the story of epp...
The Emergency Pizza Party was founded in 2005 by MC Wreckshin, Sir-up, and Betty Rebel. But before there was pizza there was just a bubble, a bubble in MC Wreckshin’s butt. His hit song “Bubble in my Butt” inspired him to team up with DJ JeffMK and make an EP called “Our Very First Ever EP Ever EP”.
It was a huge success, and MC Wreckshin had developed a special affinity for rapping.
Wreckshin wasn’t the only rapper in his circle of friends, roommate Sir-up also had a bubble in his butt. Soon even mutual friend Betty Rebel could feel the bubble. It was made to be, and the three Orlando based rappers joined by DJ JeffMK submitted a track to be on Rhyme Torrents Volume 2.
They had been launched into the “nerdcore” internet community. There they were introduced to many other artists, like funky49 from Tampa and Fanatical from Key West, who teamed up with EPP for a Halloween song about robot zombies.
Soon the crew was joined by internet musician Benjamin Bear, who moved to Orlando at the same time as Fanatical. The group had expanded to 5 full time members.
While trying to pass the time, Wreckshin and Fanatical discovered that they both loved messing with people and being jerks. Naturally, they started a guerrilla rap project, filming videos in public places like Wal-mart. It was simple, bring a camera and a boom box to large gatherings of people forcing them to listen. The more annoyed people were, the better. They rapped for people camping in line for the PS3 release, at conventions, and on campus. Even for Loyd Kaufman of Troma Films, who filmed it and invited EPP to play at his party.
Not everyone liked the Pizza Party at first. They were at times controversial or just annoying. They were accused of “friend flooding” on Songfight.org and called “horrible”. Rhyme Torrents artists claimed they were “not really nerdcore”, repeatedly deleting them from the Wikipedia entry and banning them from the documentary. EPP however, didn’t care about being nerdcore at all, or their stupid Wikipedia entry.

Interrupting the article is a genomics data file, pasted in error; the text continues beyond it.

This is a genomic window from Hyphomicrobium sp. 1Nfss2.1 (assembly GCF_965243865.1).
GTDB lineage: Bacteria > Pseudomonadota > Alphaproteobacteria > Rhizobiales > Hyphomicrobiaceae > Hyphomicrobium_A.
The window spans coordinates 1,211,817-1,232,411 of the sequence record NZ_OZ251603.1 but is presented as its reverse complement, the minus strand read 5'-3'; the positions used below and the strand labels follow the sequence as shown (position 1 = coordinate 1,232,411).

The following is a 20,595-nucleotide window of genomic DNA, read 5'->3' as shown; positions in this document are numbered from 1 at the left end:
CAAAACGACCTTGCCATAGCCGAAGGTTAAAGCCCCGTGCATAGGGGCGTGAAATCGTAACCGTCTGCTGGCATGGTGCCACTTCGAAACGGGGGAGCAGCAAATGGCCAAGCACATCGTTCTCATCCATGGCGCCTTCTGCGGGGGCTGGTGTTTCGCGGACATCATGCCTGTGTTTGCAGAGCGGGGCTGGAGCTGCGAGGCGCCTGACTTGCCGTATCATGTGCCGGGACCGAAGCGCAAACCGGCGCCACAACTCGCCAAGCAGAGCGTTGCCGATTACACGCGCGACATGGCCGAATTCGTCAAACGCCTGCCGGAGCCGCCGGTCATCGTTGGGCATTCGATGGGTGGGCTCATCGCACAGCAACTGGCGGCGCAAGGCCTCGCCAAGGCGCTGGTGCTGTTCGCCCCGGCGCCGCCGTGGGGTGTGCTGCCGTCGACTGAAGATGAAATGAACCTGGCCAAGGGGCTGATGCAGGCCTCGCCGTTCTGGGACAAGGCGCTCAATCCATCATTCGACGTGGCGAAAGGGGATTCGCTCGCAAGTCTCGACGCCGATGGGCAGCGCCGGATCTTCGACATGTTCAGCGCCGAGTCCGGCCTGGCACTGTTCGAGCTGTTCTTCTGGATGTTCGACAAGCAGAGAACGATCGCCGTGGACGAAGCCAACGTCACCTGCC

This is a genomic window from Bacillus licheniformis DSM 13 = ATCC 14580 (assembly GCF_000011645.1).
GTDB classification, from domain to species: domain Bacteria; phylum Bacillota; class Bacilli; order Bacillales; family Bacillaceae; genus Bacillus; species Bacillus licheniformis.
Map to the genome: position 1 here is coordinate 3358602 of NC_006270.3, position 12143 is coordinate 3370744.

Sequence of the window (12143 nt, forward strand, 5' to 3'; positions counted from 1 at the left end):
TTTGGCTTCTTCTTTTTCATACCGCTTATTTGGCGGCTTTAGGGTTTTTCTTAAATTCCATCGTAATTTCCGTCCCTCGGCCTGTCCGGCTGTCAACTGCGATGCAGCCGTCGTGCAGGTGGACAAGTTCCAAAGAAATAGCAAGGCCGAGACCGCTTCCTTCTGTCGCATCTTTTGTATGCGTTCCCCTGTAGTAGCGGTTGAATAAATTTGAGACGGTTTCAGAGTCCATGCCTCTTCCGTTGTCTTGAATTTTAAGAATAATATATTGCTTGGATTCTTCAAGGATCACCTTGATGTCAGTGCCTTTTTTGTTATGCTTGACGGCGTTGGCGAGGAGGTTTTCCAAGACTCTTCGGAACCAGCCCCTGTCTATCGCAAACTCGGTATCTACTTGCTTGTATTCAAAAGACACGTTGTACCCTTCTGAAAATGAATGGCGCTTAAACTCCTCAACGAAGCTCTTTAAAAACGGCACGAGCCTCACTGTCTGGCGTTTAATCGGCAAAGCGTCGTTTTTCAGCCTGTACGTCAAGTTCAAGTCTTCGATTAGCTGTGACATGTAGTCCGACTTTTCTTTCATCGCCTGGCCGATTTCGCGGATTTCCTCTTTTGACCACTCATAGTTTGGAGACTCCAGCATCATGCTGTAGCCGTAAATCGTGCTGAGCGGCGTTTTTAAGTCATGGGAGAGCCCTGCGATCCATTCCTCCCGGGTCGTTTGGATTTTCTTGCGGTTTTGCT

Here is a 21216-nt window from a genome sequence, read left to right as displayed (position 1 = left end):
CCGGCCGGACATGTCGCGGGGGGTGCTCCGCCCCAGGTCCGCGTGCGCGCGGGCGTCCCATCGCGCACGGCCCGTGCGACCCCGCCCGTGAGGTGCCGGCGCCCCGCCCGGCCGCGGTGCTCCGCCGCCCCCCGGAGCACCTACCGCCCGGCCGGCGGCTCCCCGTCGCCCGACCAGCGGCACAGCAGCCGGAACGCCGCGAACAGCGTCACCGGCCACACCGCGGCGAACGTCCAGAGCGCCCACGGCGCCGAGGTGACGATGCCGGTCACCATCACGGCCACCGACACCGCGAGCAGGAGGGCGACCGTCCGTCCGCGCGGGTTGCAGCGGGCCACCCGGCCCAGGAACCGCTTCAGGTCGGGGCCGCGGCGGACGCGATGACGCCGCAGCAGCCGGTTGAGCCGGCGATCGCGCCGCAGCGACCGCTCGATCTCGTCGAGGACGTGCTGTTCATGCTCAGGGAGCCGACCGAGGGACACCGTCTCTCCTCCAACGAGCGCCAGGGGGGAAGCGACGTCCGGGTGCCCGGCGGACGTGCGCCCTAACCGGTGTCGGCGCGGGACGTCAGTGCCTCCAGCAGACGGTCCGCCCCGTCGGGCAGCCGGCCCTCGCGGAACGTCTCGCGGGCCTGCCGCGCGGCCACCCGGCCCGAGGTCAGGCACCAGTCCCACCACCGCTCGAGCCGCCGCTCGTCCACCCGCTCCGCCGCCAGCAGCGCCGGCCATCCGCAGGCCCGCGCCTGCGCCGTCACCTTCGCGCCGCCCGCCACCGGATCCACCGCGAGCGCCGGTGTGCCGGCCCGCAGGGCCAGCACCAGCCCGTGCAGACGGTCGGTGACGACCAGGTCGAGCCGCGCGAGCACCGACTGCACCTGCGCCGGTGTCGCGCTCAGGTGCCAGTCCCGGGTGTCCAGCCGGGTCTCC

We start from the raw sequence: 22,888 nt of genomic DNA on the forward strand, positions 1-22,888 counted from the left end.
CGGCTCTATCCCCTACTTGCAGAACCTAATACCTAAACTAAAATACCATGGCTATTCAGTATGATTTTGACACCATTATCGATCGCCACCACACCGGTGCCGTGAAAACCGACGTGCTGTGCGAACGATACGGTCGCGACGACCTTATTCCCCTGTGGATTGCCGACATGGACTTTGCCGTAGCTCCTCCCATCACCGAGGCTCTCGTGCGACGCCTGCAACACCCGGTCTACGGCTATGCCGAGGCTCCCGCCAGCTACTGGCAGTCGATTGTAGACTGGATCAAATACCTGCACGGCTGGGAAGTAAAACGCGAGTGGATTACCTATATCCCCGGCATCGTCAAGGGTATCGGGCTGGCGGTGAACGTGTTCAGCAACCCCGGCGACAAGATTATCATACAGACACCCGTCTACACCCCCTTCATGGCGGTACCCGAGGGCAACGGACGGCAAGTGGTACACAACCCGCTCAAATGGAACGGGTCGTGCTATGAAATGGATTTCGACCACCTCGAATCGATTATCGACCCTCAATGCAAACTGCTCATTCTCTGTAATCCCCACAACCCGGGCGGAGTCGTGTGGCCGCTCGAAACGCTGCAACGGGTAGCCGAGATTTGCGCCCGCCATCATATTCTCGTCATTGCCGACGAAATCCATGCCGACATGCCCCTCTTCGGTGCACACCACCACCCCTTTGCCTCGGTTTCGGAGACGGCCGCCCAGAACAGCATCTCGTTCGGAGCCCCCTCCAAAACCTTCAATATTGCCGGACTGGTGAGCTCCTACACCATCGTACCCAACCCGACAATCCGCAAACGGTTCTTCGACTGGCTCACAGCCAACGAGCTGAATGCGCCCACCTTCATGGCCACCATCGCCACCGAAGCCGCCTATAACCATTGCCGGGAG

The newly refurbished EPP started winning Songfights and building a following. In 2007 they played events like CES in Las Vegas, along side “nerdcore” artists YTCracker and ZeaLouS1. They gained international acclaim for their hit song “Get a Life”. EPP traveled around Florida playing shows and anime conventions with groups like Killer Robots, Zombies! Organize!!, and Krondor Krew.
After playing the 2007 Florida Music Festival, tragedy struck. Fanatical left the band and moved back in with her parents because of mental craziness. Her illness caused her to be a big jerk to everyone. Having also lost Benjamin Bear in the split, EPP carried on with the original three members. They released their first album “ughuuhghhhh” as part of the 30 day RPM challenge.
The trio opened for acts like Flogging Molly, mc chris, Leslie and the Lys, Pee-lander Z, and the Octopus Project.
In July of 2008 the band was reunited with Fanatical and Bbear as a poorly concealed surprise for Nerdapalooza, an annual "Nerd Music" event held in Orlando, FL. This made ZeaLouS1 cry like a baby.
Whole again, the members of Emergency Pizza Party joined by funky49 completed Z.E.D. (Zombie Emergency Defense) a concept album released for Halloween 2008.
After playing Nerdapalooza in the summer of 2009, Fanatical again, left the band to work with Superpowerless in the UK. Thus forming the Electro Chiptune Pop group Tetrastar.
Shortly after Fanatical leaving the group, funky49 signed on as a full time official member, keeping the group at 5 members strong.
MC Wreckshin, Sir-Up, Betty Rebel, Benjamin Bear, and funky49 began working simultaneously on two full length albums.
One year later EPP signed with Scrub Club Records and released their 3rd full length album entitled "Shine Avenue" in June of 2010.
Currently the group is finishing up another full length album tentatively titled “Underground Dinosaurs Rule China”.
MC Wreckshin - Vocals / Songwriter / Music Production / Etc.
Sir-Up - Vocals / Songwriter / Music Production / Etc.
Betty Rebel - Vocals / Songwriter / Music Production / Etc.
Benjamin Bear - Vocals / Songwriter / Music Production / Etc.
funky49 - Vocals / Songwriter / Music Production / Etc.
Our first album, a 13 track LP, entitled "Ughuuhghhhh" was released online free to download on March 1st, 2008. The entire album was produced in the 29 days of February as part of the RPM Challenge.
Our sophomore album, a 12 track LP, entitled "Zombie Emergency Defense" was released for sale via PayPal on Halloween of 2008.
Our third album, a 12 track LP, entitled "Shine Avenue" was released on Scrub Club Records on June 16th, 2010.
"Dramanet" submitted to rhymetorrents.org for volume 2 of it's nerdcore compilation on June 6th, 2006.
"Volcano Tacos!" was made in 2008 and is now the unofficial theme song for taco bell and the radio show "Talk Nerdy To Me".
"In The Tank", "Calico Alley", "Wedding Song", "Glutton", "Get a Life", and "I Want To Get On It" submitted to songfight.org for weekly contest, 2006-2008. "Glutton", "Get a Life", and "I Want To Get On It" were winners. "Calico alley" was the winner of Song Fight! Live! 2008 held in Tampa, FL.